I recalled MUSHes after a point I raised at the start of the the last entry's penultimate item. I noticed that if "[...] followers of deeply organized/defined faith-beliefs still depend on unstated tradition spread through attitudes and norms and conventions," then their efforts to enjoy, preserve, and develop their joint faith-beliefs are analogous to the efforts of MUSH players. Inside the boundaries of a Narnia MUSH, players instinctively know that centaur characters may not carry laser guns or complain about the Seinfeld series finale. One might say that a "Narnia MUSH" with those elements wouldn't be a Narnia MUSH.

Meanwhile, inside the conceptual boundaries of joint faith-beliefs, followers abide by their own collection of unbreakable principles, not all of which are plainly described. For example, in practice they may forbid one another to propose that their supreme supernatural entity could experience surprise. Like MUSH enthusiasts they delineate the content that unites them, so their process and their content are fairly "MUSHy".

Indeed, their content cannot avoid being MUSHy, i.e. socially determined, as long as the customary methods for extending and/or corroborating it are largely non-transferable among ordinary followers. Individuals cannot even imagine how they could fully comprehend, recheck, and reconstruct their joint faith-beliefs without counsel. They cannot explain or recreate the mystical realizations contributed by elite past/present followers. They might have designated texts to analyze, but they cannot plausibly translate the texts into an identical detailed set of joint faith-beliefs, unless they have the necessary supply of standard guidelines/clues/addenda. (At first guess, a Narnia MUSH seems like it would have an utterly simple relationship to its "source texts". No, the "Narnia" lands in the MUSHes, in accordance with players' consensus, purposely improved the book series' original Narnia in a few aspects. Plus, blanks needed filling. Although the series had "Chronicles" in the title, it was tightly focused on the adventures of selected characters, not on an exhaustive account of the lands' history and geography and ecology.)

Consequently, MUSHy content has a self-referential nature. MUSHy content is valid...because the MUSH declared that it is. Each piece of content's acceptability builds on nothing beyond the pooled verdicts of past/present followers and its consistency with the rest of the historical, conglomerated, favorably rated pieces. Coherency is paramount, and it's assessed by trusted insiders. An external or standalone objection to their content is prone to being assessed as incoherent. And that negative assessment isn't necessarily affected by promising bases for the objection, such as alternate readings of their authorized texts or followers who have alternate views than theirs but major tenets in common.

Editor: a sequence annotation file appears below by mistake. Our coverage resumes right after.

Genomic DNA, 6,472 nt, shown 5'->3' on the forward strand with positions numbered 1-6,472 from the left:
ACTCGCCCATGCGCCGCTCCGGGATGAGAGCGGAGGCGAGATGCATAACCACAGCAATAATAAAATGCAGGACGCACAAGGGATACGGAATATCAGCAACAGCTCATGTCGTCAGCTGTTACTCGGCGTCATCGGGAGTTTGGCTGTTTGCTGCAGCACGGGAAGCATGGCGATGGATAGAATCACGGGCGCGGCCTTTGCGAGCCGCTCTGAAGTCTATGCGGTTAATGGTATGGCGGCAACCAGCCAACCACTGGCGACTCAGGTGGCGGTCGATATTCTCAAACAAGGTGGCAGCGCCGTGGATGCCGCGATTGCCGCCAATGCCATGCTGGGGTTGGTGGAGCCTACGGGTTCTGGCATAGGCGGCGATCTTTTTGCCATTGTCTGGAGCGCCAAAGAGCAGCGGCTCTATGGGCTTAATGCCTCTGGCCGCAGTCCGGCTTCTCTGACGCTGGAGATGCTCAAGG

Broadly speaking, MUSHy self-referential pieces of content are cultural realities, which interact with the real mental and physical actions of the culture's members. Sometimes the members are passively swayed by cultural realities. Sometimes they actively adapt the cultural realities in return. Money functions as a medium of exchange because everyone is willing to exchange money. Rulings on legal matters cite previous rulings on legal matters. The conversational rules for a language dialect are laid down by the conversations of the dialect's speakers. A cultural reality is bigger than the humans who live in its shadow...yet its sole toehold on realness is whatever humans do about/with it.

So, Narnia did "exist" in the MUSHes...but only in the shape of a cultural reality. It certainly interacted with the MUSH players like a cultural reality, such as consuming their time and creative attention. While the effects on players are enough to convincingly demonstrate existence as a pastime and as an artifact of bytes, these aren't nearly enough to convincingly demonstrate a land's existence. To be clear, aside from this very blog entry, nobody has contended that the content of the Narnia MUSHes existed in the same ways that a land does.

And that's the pivotal distinction between this analogy and joint faith-beliefs. By definition, faith-beliefs are ideas whose implications cannot be sufficiently verified using substantial corroboration. But faith-beliefs can thrive anyway as ongoing social projects. Like the Party of Nineteen Eighty-Four, followers can reinforce each others' visions. They can share the burden of adroitly harmonizing their earnestly desired faith-beliefs with unverified (or contradicted!) implications. Unfortunately, also like the book, they can become menacing as soon as they aspire to forcibly pulverize the whole outside universe of human understanding into the MUSH they adore...